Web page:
Writing in The Wall Street Journal, former Reason staffer Michael C. Moynihan reviews The Dictator's Handbook, a new account of how dictators (and democratic leaders) stay in power. As Moynihan writes:
So how is it that undemocratic leaders—who exploit, imprison and brutalize their subjects—frequently maintain power for far longer periods than their democratic counterparts? Autocrats, the authors argue, need only reward only a small class of loyalists—the army, judiciary, an inner circle of advisers—who will reliably suppress opposition. While democrats likewise dispense rewards—sweetheart contracts, farm subsidies, welfare payments—they are constrained by a system of government that requires the loyalty of fickle voters. This ensures that if a leader accumulates wealth and power in a few hands, his job security weakens….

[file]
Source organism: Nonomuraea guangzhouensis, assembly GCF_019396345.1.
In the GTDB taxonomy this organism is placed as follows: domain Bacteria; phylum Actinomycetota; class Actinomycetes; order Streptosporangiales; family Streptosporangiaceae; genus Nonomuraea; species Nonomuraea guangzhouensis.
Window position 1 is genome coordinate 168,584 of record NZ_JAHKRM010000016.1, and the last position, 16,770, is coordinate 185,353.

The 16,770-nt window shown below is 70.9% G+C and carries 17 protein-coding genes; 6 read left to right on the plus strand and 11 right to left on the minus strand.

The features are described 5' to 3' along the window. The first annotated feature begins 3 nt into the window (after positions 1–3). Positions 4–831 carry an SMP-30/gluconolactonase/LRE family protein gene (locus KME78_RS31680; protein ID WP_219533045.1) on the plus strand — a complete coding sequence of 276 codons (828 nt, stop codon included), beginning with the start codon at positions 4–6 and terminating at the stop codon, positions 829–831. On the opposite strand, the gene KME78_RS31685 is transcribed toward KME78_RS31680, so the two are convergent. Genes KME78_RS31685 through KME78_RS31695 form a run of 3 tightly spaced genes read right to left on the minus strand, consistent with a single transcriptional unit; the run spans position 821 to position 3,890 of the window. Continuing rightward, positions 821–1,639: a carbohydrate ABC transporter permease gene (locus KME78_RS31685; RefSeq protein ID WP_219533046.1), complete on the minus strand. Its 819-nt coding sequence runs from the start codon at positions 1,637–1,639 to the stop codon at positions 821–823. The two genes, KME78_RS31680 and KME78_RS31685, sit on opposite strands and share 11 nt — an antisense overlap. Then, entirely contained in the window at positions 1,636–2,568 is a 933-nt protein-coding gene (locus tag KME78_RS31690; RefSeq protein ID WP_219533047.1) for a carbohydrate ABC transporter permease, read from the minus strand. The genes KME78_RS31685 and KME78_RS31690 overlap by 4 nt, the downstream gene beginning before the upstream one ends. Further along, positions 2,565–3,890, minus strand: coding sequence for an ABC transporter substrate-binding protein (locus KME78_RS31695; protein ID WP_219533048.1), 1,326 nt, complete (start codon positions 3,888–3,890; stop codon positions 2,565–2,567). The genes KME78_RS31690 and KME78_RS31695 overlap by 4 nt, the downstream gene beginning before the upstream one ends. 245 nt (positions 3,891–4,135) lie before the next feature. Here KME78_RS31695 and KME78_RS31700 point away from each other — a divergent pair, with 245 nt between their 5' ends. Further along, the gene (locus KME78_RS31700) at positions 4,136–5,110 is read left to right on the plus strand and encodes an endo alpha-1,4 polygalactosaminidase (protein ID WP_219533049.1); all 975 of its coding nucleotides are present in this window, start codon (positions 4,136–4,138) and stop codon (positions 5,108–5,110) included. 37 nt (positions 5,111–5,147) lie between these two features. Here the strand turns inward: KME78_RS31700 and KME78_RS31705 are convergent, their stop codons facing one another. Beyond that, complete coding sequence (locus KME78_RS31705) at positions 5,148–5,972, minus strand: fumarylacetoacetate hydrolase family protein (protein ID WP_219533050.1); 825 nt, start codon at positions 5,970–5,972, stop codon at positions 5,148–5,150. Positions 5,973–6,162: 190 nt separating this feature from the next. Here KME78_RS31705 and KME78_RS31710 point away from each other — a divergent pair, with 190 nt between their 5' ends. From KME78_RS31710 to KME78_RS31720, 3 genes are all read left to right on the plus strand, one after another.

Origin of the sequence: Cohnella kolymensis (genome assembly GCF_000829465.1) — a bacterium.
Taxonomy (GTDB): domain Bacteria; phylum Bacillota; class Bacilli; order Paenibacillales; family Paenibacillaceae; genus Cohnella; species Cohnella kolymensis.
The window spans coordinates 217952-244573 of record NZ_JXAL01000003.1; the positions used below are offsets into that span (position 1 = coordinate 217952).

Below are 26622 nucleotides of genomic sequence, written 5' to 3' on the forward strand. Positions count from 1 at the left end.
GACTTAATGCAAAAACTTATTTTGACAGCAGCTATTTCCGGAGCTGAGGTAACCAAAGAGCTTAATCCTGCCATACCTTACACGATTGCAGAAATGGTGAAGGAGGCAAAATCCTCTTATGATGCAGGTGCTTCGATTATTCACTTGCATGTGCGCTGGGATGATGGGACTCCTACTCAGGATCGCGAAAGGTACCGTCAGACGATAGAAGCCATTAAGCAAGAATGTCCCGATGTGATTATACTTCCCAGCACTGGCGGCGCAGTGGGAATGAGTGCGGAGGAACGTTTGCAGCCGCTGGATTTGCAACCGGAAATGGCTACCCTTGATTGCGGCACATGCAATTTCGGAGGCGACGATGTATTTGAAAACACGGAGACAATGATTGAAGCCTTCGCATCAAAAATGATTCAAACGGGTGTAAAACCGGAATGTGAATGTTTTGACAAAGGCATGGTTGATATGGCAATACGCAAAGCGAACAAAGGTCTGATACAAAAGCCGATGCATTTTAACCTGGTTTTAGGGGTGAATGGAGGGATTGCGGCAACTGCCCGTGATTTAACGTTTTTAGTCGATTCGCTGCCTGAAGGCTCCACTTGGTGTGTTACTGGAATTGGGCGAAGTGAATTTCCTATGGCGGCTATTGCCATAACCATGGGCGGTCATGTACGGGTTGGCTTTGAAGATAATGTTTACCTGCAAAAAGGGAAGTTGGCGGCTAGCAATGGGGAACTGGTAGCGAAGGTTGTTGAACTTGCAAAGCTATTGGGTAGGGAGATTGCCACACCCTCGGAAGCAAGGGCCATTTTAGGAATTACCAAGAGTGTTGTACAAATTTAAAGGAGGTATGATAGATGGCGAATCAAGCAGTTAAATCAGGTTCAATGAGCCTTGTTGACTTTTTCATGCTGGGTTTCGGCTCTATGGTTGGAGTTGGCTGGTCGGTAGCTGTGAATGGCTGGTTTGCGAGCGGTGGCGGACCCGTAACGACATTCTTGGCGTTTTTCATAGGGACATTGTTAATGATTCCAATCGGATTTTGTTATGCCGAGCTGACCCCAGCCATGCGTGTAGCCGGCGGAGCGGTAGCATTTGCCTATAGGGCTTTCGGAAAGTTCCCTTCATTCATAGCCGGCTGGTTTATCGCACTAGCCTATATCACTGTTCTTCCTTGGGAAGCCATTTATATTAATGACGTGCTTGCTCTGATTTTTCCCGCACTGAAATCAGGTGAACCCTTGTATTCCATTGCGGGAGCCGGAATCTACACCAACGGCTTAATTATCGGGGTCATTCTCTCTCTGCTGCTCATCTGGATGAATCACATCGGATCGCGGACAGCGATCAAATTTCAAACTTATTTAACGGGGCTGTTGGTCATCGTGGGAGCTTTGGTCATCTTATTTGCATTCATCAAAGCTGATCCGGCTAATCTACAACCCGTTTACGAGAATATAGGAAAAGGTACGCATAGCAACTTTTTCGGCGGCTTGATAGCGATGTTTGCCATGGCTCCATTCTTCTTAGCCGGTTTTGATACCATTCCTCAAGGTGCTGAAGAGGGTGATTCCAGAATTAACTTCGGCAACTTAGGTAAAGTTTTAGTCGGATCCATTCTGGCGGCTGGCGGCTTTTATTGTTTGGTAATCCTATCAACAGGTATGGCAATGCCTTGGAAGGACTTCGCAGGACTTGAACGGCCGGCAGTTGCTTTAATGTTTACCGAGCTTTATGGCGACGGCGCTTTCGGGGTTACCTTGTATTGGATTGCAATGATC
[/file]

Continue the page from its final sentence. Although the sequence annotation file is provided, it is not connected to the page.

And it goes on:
And how about those well-meaning debt-forgiveness campaigners? While it might seem intuitively true that clearing balance sheets helps poor countries, "The Dictator's Handbook" suggests that pardoning debt obligations tends to entrench authoritarian leaders and retard the development of democracy. With a wounded economy, autocrats find it more difficult to bribe their small group of key supporters.
Read the whole review here.